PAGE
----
With the frame removed from the marker and the MPA-3 back in the frame in its intended permanent location, eyeball where to drill into the frame so that the setscrews will be on the “flat” part of the MPA-3. When you drill the holes, continue drilling past the frame and into the MPA-3 just a little. This will create a small recess where the setscrew can hold. For each hole drilled, tap the hole and put the setscrew in before drilling the next hole and repeat for other holes. This will ensure that all the holes will line up with the associated recess in the MPA-3. It will prevent the MPA-3 from moving while being drilled. In this picture , notice where the recesses are located on the MPA-3. Don’t drill too much into the MPA-3 or else you’re screwed!


Step 5:

Put the frame back on the marker and eyeball where the sear is on the back of the trigger frame. What I did was drill a hole in the back of the trigger frame, tapped it, and put a big setscrew in. This setscrew acts as a “sear travel limiter.” It limits the backward movement of the sear, thus increasing cycle speed. Once the hole is tapped, set the setscrew aside for now…

The next step is mounting the LPR. If you want to get this mod up and running now, I would suggest mounting the LPR like I did in my first mod or like THE ELECTRICIAN did. This is by far the EASIEST and FASTEST way. If you would like to consider putting it into the frame, proceed down for more information else skip directly to step 7…















STEP 6

Now comes time to put the LPR into the frame. Another cool thing about the Chimera frame is near the bottom, big holes are there, thus less grinding required. Please note, though, a lot of grinding still needs to be done for the frame to accept the LPR. Play around with different positions of the LPR so that mounting will be feasible. With mine, the best way is pictured. To help limit the grinding, though, I enlarged the holes on the bottom of the frame with a ½” drill bit. The fittings I used were a Tee and 90 degree female-to-female fitting. Once you get the LPR to fit inside the frame, all that is left is to set the correct output pressure. Standby on that….
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Old 11-02-2007, 06:33 PM #2
m-a-r-k-7
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Join Date: Feb 2005
Location: illinois
STEP 7

Now we have to put the piston screw into the actuator. Pull the actuator out of the frame if it isn’t already, and screw in the piston screw you have held aside, all the way into the actuator. Mount the actuator back into the frame and mount the frame to the gun. Pull the sear full forward and notice if the piston screw inhibits/interferes with the forward movement of the sear. If it does, remove the screw and grind down not the head but the threaded part of the screw until you can pull the sear full forward and have just a TIIIINNNY bit of room between the sear and the screw. When you got it, loctite the screw into the actuator. Be sure, though, that there is not too much room between the sear and the piston screw or else bad wear might happen.

Now to adjust the output pressure of the LPR, for non-ULT equipped mags, I used a pressure of 70-80psi. For ULT equipped mags I used a pressure of 40-50psi. Of course you will need the pressure gauge mentioned in the parts list. The parts list is in my first thread. If you don’t have a pressure gauge, don’t worry. First, back the LPR setscrew out all the way so that its output PSI is ZERO. Rig up your trigger frame and mount it onto the gun. Gas up the marker and the trigger frame. Now slowly start increasing the output pressure of the LPR and at the same time start pulling the trigger. When the gun starts firing, you have reached the minimum pressure requirement. Turn the LPR setscrew about a ¼” more so you have positive pressure and actuation of sear. Presto, LPR pressure is set. One note, though, you may want to put Teflon tape around the LPR setscrew. I had a problem with the setscrew always backing out, thus lowering the output pressure past the minimum pressure requirement. This was a result of the vibrations caused by rapid firing.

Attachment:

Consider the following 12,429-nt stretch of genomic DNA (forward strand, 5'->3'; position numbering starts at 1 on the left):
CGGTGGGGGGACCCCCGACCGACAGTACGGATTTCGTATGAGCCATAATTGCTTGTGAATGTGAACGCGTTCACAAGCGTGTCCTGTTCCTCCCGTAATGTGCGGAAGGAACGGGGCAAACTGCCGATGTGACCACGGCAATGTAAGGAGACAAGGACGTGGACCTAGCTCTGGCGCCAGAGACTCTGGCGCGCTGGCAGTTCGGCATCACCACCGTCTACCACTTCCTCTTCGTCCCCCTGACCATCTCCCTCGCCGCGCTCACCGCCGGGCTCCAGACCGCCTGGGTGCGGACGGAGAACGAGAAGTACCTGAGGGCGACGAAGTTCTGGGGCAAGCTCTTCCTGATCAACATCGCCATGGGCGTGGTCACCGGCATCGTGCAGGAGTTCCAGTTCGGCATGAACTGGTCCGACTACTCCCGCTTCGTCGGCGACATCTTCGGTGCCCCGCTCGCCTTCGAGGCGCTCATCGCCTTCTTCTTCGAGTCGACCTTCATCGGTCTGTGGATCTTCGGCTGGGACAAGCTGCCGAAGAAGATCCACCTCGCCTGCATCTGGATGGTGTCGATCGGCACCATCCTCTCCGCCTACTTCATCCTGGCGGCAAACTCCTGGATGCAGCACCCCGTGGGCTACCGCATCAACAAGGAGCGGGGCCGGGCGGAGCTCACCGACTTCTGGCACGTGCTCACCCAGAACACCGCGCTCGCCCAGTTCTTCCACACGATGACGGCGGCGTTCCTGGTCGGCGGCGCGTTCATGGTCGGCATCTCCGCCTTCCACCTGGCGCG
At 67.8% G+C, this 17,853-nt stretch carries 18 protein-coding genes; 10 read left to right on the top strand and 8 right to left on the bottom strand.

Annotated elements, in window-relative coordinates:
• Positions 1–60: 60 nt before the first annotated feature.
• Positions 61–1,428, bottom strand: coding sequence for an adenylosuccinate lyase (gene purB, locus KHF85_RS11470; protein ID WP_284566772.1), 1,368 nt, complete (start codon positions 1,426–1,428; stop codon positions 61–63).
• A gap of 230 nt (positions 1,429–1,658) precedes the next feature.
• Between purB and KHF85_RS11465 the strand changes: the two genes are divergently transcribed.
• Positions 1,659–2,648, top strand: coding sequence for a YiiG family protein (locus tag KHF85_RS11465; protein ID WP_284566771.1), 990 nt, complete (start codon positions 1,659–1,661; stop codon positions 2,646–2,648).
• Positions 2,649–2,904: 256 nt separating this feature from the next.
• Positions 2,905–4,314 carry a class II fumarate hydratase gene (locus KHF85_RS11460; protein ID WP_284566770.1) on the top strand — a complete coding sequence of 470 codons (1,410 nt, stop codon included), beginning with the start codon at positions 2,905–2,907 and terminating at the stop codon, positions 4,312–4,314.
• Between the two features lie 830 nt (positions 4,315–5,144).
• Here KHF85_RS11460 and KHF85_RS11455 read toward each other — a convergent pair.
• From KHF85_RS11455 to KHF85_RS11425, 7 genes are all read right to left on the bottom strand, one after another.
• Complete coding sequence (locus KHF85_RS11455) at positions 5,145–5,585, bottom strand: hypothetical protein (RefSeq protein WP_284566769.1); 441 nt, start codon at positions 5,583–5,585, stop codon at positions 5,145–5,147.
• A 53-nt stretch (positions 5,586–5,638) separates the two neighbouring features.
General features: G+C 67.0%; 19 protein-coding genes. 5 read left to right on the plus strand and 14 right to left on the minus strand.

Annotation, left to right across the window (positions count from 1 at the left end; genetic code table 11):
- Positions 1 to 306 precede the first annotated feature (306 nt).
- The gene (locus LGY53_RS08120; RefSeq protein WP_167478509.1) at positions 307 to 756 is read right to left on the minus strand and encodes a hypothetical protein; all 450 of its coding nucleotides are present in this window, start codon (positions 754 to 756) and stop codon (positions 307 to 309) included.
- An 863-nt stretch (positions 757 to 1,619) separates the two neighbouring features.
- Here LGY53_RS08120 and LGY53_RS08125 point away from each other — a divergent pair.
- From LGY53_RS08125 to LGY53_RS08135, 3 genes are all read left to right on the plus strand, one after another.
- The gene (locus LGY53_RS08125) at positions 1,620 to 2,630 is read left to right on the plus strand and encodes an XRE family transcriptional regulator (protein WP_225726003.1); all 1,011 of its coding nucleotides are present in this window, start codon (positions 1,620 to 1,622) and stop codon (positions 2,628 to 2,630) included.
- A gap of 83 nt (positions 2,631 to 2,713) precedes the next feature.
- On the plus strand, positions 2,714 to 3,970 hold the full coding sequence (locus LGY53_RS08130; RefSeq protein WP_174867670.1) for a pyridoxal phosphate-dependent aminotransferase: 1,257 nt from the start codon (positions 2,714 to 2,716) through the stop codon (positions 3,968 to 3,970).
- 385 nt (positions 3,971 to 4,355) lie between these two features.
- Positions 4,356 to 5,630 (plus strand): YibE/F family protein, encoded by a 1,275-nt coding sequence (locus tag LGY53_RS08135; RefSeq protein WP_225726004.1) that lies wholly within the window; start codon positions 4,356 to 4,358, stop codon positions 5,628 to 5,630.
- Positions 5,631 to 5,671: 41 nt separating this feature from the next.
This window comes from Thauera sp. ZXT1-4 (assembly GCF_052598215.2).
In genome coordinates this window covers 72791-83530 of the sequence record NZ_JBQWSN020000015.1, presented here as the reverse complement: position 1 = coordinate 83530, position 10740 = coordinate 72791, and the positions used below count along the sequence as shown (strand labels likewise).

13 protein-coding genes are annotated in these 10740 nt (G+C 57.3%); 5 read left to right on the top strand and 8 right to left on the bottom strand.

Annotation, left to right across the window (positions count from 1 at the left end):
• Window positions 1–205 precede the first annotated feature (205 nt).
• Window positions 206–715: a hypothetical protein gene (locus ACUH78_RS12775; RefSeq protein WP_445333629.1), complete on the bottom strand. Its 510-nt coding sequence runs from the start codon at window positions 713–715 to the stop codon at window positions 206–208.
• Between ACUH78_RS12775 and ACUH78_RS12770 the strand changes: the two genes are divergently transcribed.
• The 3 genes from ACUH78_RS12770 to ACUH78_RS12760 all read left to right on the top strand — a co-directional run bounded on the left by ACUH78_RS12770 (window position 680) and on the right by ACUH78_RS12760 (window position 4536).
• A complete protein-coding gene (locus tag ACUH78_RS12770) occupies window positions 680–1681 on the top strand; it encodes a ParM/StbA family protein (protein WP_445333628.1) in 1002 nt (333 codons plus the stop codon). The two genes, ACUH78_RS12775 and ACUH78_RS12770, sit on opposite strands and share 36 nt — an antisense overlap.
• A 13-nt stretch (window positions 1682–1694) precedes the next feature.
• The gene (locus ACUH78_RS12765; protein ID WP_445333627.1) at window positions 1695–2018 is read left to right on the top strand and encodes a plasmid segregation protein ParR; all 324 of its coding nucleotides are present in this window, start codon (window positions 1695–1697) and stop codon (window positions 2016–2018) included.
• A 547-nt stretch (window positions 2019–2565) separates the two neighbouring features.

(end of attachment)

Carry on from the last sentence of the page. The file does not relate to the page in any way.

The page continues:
Now you have to configure the setscrew you set aside in Step 5. With the marker already firing, screw in the setscrew so that it pushes the sear all the way forward. At this point, if you where to pull the trigger, the gun wouldn’t fire because the setscrew is preventing the sear from moving backwards. Slowly start backing off the setscrew and at the same time start pulling the trigger. You will reach a point where the setscrew allows the sear to travel far enough to fire the marker. At this point, back the setscrew out just a TIIIINNNY bit more and loctite it into place.


STEP 8

Clean up your mod and ensure the 3-way, actuator, and LPR are secure. You may want to put trigger stops, refer to BAD_DOG on this subject.
Here’s a link: www.automags.org/forums/showthread.php?t=136646

END NOTES

Notice that I used the top hole in the MSV-1 when mounting it to the frame. This positions the nail at a certain location on the trigger. This location is a little too low because the trigger pull is a little heavier. I can still walk and rip on it and to me it’s ok, but for the general public it might not be ok. If you can, use the bottom hole on the MSV-1 when mounting it to the frame. It will bring up the location of the nail behind the trigger and lighten the pull. Remember, the higher up the nail is on the trigger, the lighter the pull. Also, use the trigger stops to limit the trigger travel to the bare minimum. You will be VERY please on how short the trigger pull is when using the FABCO MSV-1.

For a listing of all the parts used in this mod, click this link… http://www.automags.org/forums/showthread.php?t=167983

One last note, this information was given to you as a VERY GENERAL guide to help you with your own pneumatic trigger mod. It is in no way a concrete guide. YOU ARE SOLEY RESPONSIBLE AND THE FINAL AUTHORITY when it comes modifying your gun. In no way am I responsible if you mess up your gun. Take your time and thoroughly plan out what you are going to do before doing it. Good luck…